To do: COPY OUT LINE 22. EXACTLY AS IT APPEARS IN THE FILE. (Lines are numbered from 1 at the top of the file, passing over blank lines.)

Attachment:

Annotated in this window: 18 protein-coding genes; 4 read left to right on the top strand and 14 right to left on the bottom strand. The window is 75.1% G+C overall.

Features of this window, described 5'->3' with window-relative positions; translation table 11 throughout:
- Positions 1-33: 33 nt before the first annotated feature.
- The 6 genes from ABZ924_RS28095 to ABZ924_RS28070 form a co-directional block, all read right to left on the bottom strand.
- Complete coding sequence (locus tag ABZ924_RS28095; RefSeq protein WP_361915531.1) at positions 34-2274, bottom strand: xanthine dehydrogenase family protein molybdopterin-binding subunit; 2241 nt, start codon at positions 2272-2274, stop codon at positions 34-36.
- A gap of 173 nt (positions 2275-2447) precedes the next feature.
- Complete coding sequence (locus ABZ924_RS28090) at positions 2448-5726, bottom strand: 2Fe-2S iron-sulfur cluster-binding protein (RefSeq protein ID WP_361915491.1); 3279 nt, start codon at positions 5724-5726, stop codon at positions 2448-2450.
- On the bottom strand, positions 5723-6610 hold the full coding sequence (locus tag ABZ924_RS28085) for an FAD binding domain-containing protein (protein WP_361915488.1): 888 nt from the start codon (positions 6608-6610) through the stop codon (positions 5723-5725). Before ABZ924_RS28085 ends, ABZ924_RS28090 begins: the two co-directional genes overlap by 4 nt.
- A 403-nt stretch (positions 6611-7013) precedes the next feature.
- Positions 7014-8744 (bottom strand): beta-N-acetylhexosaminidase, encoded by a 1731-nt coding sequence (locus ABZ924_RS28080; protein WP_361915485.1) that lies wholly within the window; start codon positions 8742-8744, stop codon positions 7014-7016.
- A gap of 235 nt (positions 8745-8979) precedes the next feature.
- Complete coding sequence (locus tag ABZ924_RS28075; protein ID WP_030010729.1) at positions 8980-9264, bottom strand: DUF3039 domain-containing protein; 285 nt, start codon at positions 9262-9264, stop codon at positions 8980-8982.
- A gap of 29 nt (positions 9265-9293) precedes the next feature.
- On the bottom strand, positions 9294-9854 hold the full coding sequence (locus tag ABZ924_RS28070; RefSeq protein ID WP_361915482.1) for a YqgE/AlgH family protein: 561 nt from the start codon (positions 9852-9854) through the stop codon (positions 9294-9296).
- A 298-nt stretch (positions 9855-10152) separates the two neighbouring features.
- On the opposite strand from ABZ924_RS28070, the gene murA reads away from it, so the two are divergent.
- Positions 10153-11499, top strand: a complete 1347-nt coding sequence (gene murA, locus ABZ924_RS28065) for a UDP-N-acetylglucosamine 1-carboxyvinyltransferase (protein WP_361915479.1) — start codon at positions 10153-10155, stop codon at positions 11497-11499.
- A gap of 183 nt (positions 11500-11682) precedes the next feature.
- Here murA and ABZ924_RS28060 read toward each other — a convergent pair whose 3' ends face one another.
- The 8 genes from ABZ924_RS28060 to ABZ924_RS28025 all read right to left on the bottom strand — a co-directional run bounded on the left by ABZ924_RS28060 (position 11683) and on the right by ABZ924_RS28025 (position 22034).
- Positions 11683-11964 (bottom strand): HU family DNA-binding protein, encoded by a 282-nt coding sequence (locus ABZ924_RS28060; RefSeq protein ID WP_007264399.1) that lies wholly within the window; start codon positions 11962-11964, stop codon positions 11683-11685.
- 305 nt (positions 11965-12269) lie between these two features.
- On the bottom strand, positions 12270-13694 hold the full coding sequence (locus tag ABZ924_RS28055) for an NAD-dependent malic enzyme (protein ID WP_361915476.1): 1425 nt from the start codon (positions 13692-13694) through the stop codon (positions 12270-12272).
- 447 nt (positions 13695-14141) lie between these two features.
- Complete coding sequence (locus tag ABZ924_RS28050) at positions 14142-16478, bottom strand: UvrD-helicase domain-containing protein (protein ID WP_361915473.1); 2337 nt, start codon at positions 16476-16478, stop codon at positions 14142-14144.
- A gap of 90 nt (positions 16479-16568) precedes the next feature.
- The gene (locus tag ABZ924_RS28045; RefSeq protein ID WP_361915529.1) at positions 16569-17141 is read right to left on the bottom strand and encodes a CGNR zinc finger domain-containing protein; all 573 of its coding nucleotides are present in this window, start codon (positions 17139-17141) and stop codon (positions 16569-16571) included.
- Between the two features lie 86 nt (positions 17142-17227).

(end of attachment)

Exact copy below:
- 305 nt (positions 11965-12269) lie between these two features.